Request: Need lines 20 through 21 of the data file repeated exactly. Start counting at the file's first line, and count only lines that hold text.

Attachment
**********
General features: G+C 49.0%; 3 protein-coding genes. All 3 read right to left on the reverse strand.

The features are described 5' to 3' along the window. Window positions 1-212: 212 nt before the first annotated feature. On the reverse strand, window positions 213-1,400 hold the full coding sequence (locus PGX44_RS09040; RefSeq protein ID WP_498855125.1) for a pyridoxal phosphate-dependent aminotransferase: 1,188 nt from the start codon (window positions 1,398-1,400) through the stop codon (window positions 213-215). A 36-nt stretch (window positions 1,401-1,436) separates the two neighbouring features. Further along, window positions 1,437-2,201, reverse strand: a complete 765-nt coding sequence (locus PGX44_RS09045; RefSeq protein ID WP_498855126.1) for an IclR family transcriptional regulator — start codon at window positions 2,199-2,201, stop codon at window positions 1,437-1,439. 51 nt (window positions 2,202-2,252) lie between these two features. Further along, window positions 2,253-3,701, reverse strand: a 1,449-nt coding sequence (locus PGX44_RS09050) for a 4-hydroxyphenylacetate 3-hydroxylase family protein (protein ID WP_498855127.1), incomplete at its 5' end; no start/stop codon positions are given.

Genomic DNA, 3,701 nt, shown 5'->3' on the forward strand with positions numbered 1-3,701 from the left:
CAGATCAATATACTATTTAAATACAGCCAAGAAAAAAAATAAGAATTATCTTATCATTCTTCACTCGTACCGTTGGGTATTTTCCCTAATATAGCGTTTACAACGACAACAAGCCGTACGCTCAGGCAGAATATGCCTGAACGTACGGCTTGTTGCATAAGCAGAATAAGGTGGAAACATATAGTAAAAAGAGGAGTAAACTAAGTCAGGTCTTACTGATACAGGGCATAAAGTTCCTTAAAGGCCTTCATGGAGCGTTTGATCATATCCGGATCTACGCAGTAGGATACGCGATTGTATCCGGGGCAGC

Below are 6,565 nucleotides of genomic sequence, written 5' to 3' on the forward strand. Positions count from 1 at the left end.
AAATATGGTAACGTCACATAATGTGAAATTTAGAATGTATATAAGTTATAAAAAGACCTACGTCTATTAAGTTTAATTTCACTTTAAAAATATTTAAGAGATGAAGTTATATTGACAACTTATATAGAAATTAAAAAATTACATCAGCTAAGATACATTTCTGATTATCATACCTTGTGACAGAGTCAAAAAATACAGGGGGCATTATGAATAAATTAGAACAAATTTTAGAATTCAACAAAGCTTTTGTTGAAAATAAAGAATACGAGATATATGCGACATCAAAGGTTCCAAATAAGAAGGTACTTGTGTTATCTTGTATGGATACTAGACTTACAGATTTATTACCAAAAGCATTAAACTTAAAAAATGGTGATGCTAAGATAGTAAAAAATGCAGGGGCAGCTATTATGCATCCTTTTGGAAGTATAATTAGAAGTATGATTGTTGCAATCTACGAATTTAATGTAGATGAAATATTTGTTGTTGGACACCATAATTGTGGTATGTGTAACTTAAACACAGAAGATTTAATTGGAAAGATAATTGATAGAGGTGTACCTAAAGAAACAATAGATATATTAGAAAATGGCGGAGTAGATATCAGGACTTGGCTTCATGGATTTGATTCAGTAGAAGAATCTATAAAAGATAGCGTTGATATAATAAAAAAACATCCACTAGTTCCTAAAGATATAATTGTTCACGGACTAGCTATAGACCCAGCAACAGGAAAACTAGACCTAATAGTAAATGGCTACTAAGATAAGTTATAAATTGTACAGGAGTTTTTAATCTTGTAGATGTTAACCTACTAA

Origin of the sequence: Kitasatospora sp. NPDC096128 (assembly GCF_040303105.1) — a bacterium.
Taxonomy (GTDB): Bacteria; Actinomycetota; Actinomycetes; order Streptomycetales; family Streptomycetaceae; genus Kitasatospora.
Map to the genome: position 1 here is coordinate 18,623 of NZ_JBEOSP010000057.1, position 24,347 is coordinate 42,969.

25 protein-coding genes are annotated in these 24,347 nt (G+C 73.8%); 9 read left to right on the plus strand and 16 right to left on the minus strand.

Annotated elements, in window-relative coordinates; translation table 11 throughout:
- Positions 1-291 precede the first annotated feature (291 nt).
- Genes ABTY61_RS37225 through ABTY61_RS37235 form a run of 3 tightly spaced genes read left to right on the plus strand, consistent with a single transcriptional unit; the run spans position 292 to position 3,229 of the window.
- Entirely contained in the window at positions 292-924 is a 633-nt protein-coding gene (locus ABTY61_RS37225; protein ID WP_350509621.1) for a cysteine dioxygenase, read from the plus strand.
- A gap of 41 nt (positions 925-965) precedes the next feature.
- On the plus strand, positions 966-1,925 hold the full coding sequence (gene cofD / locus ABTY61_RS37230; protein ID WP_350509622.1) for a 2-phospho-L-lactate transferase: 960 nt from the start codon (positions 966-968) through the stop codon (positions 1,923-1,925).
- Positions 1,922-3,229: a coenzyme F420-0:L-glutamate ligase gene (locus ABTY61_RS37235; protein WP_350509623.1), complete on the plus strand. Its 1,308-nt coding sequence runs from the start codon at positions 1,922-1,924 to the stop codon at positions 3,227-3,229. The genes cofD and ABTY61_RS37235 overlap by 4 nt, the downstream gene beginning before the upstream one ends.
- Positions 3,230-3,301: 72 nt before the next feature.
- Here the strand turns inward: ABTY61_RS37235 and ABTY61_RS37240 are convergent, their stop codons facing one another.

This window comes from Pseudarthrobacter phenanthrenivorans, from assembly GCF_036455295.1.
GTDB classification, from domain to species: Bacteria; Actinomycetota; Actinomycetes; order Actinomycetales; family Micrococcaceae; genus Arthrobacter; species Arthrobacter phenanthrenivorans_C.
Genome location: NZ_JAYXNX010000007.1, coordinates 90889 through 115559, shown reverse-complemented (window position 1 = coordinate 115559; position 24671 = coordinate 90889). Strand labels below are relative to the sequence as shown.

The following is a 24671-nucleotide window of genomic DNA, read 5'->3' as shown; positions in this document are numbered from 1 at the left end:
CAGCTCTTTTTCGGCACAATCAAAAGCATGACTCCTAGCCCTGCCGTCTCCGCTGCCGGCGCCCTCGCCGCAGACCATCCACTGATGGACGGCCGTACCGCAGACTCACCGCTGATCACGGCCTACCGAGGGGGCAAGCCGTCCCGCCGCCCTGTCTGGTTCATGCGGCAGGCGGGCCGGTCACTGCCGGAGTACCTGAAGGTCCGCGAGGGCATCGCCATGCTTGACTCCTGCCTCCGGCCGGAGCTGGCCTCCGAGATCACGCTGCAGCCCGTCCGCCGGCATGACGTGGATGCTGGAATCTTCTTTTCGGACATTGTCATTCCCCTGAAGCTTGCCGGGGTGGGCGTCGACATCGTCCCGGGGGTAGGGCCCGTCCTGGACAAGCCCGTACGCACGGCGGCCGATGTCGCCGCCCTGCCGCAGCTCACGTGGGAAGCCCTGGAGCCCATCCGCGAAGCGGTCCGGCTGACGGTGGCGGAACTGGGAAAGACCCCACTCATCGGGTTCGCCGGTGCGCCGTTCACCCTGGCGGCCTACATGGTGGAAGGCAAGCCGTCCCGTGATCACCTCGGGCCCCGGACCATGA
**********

This window comes from Pseudarthrobacter phenanthrenivorans, from assembly GCF_036455295.1.
GTDB classification, from domain to species: Bacteria; Actinomycetota; Actinomycetes; order Actinomycetales; family Micrococcaceae; genus Arthrobacter; species Arthrobacter phenanthrenivorans_C.